For names ending in s, you can either add an apostrophe + s, or just an apostrophe. The first option is more common. When pronouncing a possessive name, we add the sound /z/ to the end of the name.
Functions of the possessive
- 'Belonging to' or 'ownership' is the most common relationship the possessive expresses.
- The possessive can also express where someone works, studies or spends time
- The possessive can express a relationship between people.
- The possessive can express intangible things as well.
There are also some fixed expressions where the possessive form is used.
The possessive is also used to refer to shops, restaurants, churches and colleges, using the name or job title of the owner.
Examples of Possessive Nouns
A noun names a person, place, thing, idea, quality or action. A possessive noun shows ownership by adding an apostrophe, an “s” or both. To make a single noun possessive, simply add an apostrophe and an “s.”
- Apple's taste
- Book's cover
- Boss's car
- Cat's tuna
- Computer's keyboard
- Deer's antlers
- Diane's book
- Diabetes's symptoms
- Fish's eggs
- Fez's size
- Florida's climate
- Goddess's beauty
- Gym's rules
- House's roof
- Jam's ingredient
- Laundry's smell
- Lawyer's fee
- Marble's shape
- Month's work
- Moss's color
- Progress's reward
- Senator's vote
- Sun's rays
- Today's newspaper
- Tray's usefulness
- Tree's bark
- Victor's spoils
- Watermelon's rind
When a plural noun ends with an “s,” simply add an apostrophe to make it possessive. Here are examples of plural possessive nouns:
- Americans' ideals
- Babies' shoes
- Cabbages' nutrition
- Donors' cards
- Eggs' color
- Frogs' croaking
- Garages' fees
- Hampers' conditions
- Igloos' construction
- Inventions' popularity
- Juices' flavors
- Kites' altitudes
- Lemons' acidity
- Members' votes
- Nuts' saltiness
- Owls' eyes
- Planets' orbits
- Quizzes' difficulty
- Recesses' measurements
- Students' grades
- Suspects' fingerprints
- Teachers' qualifications
- The Smiths' house
- Unicorns' power
- Violins' melody
- Wagons' circle
- Yokes' material
When a plural noun does not end with an “s,” add an apostrophe and an “s” to make it possessive. Here are examples of plural possessive nouns:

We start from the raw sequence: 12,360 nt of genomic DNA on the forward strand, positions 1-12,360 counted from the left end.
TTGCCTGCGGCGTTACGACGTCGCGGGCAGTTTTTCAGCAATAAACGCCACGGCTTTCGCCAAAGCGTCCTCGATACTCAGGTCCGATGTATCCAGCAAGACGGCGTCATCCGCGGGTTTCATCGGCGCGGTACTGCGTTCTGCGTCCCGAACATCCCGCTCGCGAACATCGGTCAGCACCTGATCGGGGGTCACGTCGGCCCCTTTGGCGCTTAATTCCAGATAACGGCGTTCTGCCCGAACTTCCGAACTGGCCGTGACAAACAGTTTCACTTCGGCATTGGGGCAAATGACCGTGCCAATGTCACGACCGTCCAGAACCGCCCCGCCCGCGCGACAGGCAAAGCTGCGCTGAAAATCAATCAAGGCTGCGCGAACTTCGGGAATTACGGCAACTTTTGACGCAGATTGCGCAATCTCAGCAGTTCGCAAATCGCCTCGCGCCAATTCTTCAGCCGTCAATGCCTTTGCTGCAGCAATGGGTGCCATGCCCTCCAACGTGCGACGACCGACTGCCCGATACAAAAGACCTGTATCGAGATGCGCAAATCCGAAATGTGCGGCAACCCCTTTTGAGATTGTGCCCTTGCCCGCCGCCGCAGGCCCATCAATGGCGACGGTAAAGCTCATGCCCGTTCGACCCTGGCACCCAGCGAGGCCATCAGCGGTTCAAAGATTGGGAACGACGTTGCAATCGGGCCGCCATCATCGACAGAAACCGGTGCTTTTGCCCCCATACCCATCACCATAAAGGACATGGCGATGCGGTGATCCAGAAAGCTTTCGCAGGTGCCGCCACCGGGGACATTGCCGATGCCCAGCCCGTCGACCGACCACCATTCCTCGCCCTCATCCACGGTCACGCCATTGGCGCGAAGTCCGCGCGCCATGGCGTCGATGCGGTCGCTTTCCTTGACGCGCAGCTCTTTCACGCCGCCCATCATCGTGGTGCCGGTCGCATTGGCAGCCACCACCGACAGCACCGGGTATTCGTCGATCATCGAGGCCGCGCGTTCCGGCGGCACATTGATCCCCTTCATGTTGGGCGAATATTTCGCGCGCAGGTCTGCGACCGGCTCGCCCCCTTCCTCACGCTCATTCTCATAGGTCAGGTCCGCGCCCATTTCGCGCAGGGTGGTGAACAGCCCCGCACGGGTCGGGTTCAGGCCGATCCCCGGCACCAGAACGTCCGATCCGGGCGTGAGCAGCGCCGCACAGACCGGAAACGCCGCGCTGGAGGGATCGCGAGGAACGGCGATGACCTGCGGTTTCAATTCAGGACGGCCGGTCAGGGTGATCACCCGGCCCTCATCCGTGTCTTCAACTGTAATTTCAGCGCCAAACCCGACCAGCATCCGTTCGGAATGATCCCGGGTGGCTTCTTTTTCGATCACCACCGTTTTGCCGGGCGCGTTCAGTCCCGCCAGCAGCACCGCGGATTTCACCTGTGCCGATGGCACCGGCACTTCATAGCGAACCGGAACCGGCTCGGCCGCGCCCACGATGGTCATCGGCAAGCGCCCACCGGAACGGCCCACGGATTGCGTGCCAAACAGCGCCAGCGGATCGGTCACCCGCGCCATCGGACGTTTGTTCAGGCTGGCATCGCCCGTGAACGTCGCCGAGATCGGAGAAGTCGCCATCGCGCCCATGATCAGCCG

- Cattle's pasture
- Geese's eggs
- Women's clothes
- Children's toys
- Mice's traps
- People's ideas
- Feet's toenails
- Nuclei's form
- Cacti's thorns
- Octopi's legs
- Oxen's diet
- Die's roll
- Lice's size
- Hippopotami's strength
- Fungi's location
- Formulae's indication
Singular & Plural Possessive Pronouns
- That is mine.
- My car runs great.
- His work is good.
- Her diet is working
- The bag is hers.
- The house is ours.
- I see your coat. (singular)
- It is all yours. (plural)
- Their smiles are welcome. (singular)
- The fault is theirs. (plural)
- Its name is The Tower.
Indefinite Possessive Pronouns
- One – One's
- Another – another's
- Anybody – anybody's
- Each other – each other's
- Each one – each one's
- Nobody – nobody's
- No one – no one's
- Someone – someone's
- Somebody – somebody's
- Something – something's
Hyphenated or Compound Words
With hyphenated or compound words, only the last word shows possession.
Examples of singular possessive nouns:
- My sister-in-law's advice
- Notre Dame's tower
- Yellowstone National Park's hours
- Middle class's income
- T-shirt's logo
- Attorney General's job
- Real estate's decline
- Full moon's brightness
- Mid-June's heat
- Front-runner's confidence
Examples of plural possessive nouns:
- Water-bottles' shape
- Changing-rooms' door
- Five-year-olds' excitement
- Six packs' appeal
- Half sisters' bedrooms
- Post Offices' hours
- Ex-wives' alimony
- Bus stops' repair
- Oil spills' costs
- U-boats' stealth
Possessive Nouns Joined Together
- Hansel and Gretel's adventure
- Sonny and Cher's fame
- Salt and pepper's flavors
- Man and wife's vows
- Jupiter and Saturn's atmospheres
- Birds and bees' habits
- Additives and spices' costs
Possessive Nouns Referring to Places, Churches and Universities
- Saint Anthony's
- The grocer's
- The dentist's
- Saint Mary's
- The vet's
- The chiropractor's
These examples of possessive nouns show the variety of formats used to add a possessive format to a noun.
American vs. British English
The format and rules for possessive nouns are slightly different between American and British English. For example, in American English the possessive case can be used with an inanimate object – the book's cover. However, in British English the possessive case cannot be used with an inanimate object. Instead the possession would be shown with “the book cover.”
Wedding rings and vows as examples of possessive nouns